Published Saturday, July 13, 2013 at 8:04 pm / Updated at 9:14 pm
Fred Ware Award: Before NBA, McDermott plans one more year in fantastic voyage
Ware Award Candidates
Mary Weatherholt, Nebraska tennis: The greatest women's tennis player in school history capped her career by advancing to the NCAA singles championship match, finishing with a 30-2 record. The senior from Prairie Village, Kan., also was a doubles All-American and helped the Huskers win the Big Ten regular-season title, their first league championship in women's tennis since 1978. Winner of the Big Ten Medal of Honor and named NU's female student-athlete of the year.

Megan Bober, Creighton volleyball: Most decorated volleyball player in Bluejay history finished her career as the Missouri Valley player of the year in 2012. The 6-foot setter from Murdock, Neb., made a school-record 128 starts and is the only player in MVC history with at least 800 kills, 4,000 assists, 1,000 digs and 400 blocks. Two-time MVC scholar-athlete helped Creighton advance to the second round of the NCAA tournament last fall.

Lindsey Moore, Nebraska basketball: The four-year starter from Covington, Wash., ranks as perhaps the best point guard in Nebraska women's basketball history. Led the Huskers to the NCAA Sweet 16 as a senior — when she was second-team All-Big Ten for the second straight season — and was a first-round WNBA draft pick. Finished her career with more assists (699), starts (132), wins (94) and minutes played (4,360) than any other player in Husker history.

Ryan Walters, UNO hockey: The hockey All-American from Rosemount, Minn., was an All-WCHA pick and among 10 finalists for the Hobey Baker Award. The forward scored 52 points (22 goals, 30 assists) during his junior season, and was the WCHA scoring champ with 40 points in 28 league games (16 goals, 24 assists). Also named to the All-WCHA academic team. Walters has played in 114 consecutive games and is one of 13 Mavs with 100 career points.

Sami Spenner, UNO track and field: Stood out during both track and field seasons, setting two school records during the indoor portion and then three outdoors. Spenner was named the Summit League's Field Athlete of the Year after the indoor season, accounting for 40 points at the conference meet. Came back and scored 49 at the outdoor meet, winning the heptathlon, long jump and triple jump, and finishing second in the 100- and 200-meter dashes. Spenner, from Columbus, Neb., was named UNO's female athlete of the year as a junior.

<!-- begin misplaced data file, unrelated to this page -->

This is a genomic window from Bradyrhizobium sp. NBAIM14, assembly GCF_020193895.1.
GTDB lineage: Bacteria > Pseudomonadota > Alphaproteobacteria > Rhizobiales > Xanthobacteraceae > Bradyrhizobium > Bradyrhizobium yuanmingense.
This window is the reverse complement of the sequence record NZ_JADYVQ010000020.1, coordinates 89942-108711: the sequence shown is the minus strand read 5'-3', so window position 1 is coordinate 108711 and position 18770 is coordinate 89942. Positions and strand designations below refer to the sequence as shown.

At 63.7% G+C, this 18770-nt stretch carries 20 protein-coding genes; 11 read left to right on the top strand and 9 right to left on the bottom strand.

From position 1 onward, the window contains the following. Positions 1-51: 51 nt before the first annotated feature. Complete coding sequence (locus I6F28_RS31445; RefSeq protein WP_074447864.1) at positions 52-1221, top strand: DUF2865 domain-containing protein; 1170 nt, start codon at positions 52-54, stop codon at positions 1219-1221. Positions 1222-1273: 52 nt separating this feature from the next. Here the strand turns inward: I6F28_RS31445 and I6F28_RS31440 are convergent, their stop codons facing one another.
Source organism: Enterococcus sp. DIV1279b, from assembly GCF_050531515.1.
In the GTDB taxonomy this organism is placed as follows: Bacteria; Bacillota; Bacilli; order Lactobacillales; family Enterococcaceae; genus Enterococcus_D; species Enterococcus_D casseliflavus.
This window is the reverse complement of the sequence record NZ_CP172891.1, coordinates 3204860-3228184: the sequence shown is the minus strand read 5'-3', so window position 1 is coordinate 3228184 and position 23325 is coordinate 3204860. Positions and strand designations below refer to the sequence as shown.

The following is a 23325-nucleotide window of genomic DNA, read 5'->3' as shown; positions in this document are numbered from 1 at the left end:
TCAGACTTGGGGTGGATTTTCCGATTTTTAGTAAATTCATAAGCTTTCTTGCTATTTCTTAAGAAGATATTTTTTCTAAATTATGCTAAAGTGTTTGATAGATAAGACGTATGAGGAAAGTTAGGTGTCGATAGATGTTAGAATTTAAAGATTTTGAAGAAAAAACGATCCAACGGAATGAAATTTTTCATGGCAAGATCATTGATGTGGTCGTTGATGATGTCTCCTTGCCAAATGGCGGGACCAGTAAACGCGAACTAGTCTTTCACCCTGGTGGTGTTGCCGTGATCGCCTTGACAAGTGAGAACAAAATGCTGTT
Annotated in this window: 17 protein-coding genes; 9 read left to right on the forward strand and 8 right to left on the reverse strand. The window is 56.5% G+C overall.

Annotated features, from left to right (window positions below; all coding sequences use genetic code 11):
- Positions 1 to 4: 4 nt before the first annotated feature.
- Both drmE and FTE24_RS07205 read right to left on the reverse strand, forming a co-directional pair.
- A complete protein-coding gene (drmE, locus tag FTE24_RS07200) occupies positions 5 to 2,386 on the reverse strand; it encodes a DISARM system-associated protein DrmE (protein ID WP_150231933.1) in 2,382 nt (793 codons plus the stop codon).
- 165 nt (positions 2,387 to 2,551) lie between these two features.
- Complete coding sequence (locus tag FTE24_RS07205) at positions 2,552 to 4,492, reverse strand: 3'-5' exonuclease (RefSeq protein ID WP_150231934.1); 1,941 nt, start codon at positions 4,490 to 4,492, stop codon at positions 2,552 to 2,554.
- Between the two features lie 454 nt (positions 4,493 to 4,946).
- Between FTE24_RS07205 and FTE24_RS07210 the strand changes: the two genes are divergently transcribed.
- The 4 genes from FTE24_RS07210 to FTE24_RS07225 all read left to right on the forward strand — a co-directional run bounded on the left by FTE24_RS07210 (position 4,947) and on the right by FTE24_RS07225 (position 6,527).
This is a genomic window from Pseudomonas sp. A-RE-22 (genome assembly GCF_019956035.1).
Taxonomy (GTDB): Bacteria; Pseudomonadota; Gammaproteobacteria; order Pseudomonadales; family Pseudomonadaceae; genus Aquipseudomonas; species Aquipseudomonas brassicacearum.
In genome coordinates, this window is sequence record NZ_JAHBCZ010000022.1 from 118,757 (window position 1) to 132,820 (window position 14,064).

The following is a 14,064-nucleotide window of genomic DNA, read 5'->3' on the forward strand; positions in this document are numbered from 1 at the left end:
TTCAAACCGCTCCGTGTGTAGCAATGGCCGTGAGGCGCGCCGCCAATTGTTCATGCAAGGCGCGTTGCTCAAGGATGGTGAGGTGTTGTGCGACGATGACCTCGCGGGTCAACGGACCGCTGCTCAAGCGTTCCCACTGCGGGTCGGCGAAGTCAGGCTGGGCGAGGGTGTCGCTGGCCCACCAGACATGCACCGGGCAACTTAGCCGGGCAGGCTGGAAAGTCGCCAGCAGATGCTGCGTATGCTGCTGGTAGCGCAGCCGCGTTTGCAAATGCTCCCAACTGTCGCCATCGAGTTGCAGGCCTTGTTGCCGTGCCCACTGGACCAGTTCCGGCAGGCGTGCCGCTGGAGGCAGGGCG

Ware Award winners

2012: Ethan Finlay, Creighton soccer
2011: Jordan Burroughs, Nebraska wrestling
2010: Ndamukong Suh, Nebraska football
2009: Jordan Larson, Nebraska volleyball
2008: Dusty Jonas, Nebraska track and field
2007: Zac Taylor, Nebraska football
2006: Les Sigman, UNO wrestling
2005: Alex Gordon, Nebraska baseball
2004: Peaches James, Nebraska softball
2003: Kyle Korver, Creighton basketball
2002: Eric Crouch, Nebraska football
2001: Greichaly Cepero, Nebraska volleyball
2000: Heather Brink, Nebraska gymnastics
1999: Ed Thompson, UNO football
1998: Grant Wistrom, Nebraska football
1997: Johnny Torres, Creighton soccer
1996: Tommie Frazier, Nebraska football
1995: Darin Erstad, Nebraska baseball, football
1994: Trev Alberts, Nebraska football; Keith DeFini, Creighton soccer
1993: Karen Jennings, Nebraska basketball
1992: Janet Kruse, Nebraska volleyball
1991: Pat Tyrance, Nebraska football
1990: Gerry Gdowski, Nebraska football; Sammie Resh Gdowski, Nebraska track
1989: Lori Endicott, Nebraska volleyball
1988: Tom Schlesinger, Nebraska gymnastics
1987: Karen Dahlgren, Nebraska volleyball
1986: Dave Hoppen, Nebraska basketball
1985: Mark Traynowicz, Nebraska football
1984: Turner Gill, Nebraska football
1983: Merlene Ottey, Nebraska track
1982: Dave Rimington, Nebraska football
1981: Jim Hartung, Nebraska gymnastics

Doug McDermott watched intently as the NBA draft unfolded last month.

Some of the players selected were guys the Creighton forward knew or had played against — and, in some cases, even schooled on the basketball court.

When it was over, McDermott sent text messages to his mom and dad.

“I just wanted them to know I had no regrets about my decision,” McDermott said. “In fact, I never felt so refreshed.”

McDermott could have heard his name called on draft night. Instead, he had announced in late April that he would return for his senior season at Creighton and continue building a collegiate career that has earned him more awards than he can keep track of.

He adds another Sunday as the 33rd winner of The World-Herald's Fred Ware Award.

The Ware Award is given annually to the four-year college athlete in Nebraska who, in the judgment of the newspaper's editors, made the most significant achievement in sports while representing the best traditions of his or her institution.

The late Fred Ware organized The World-Herald's sports department and served as sports editor from 1924 to '42. He later was the newspaper's managing editor and a member of The World-Herald's board of directors.

McDermott received consideration for the Ware Award in 2012 after setting a school single-season scoring record, leading the Bluejays to the NCAA tournament and earning consensus first-team All-America honors.

He repeated each feat last season. The 6-foot-8 McDermott scored 834 points to break his school record of 801. In the process, he set the career scoring record after just three seasons and heads into his senior season with an outside chance of becoming just the eighth player in NCAA Division I history to score 3,000 career points.

McDermott helped Creighton win an NCAA tournament game in back-to-back seasons for the first time in school history.

He repeated as a first-team All-American as well as the Missouri Valley player of the year. McDermott was a finalist for the Naismith, Wooden and Robertson national player of the year awards.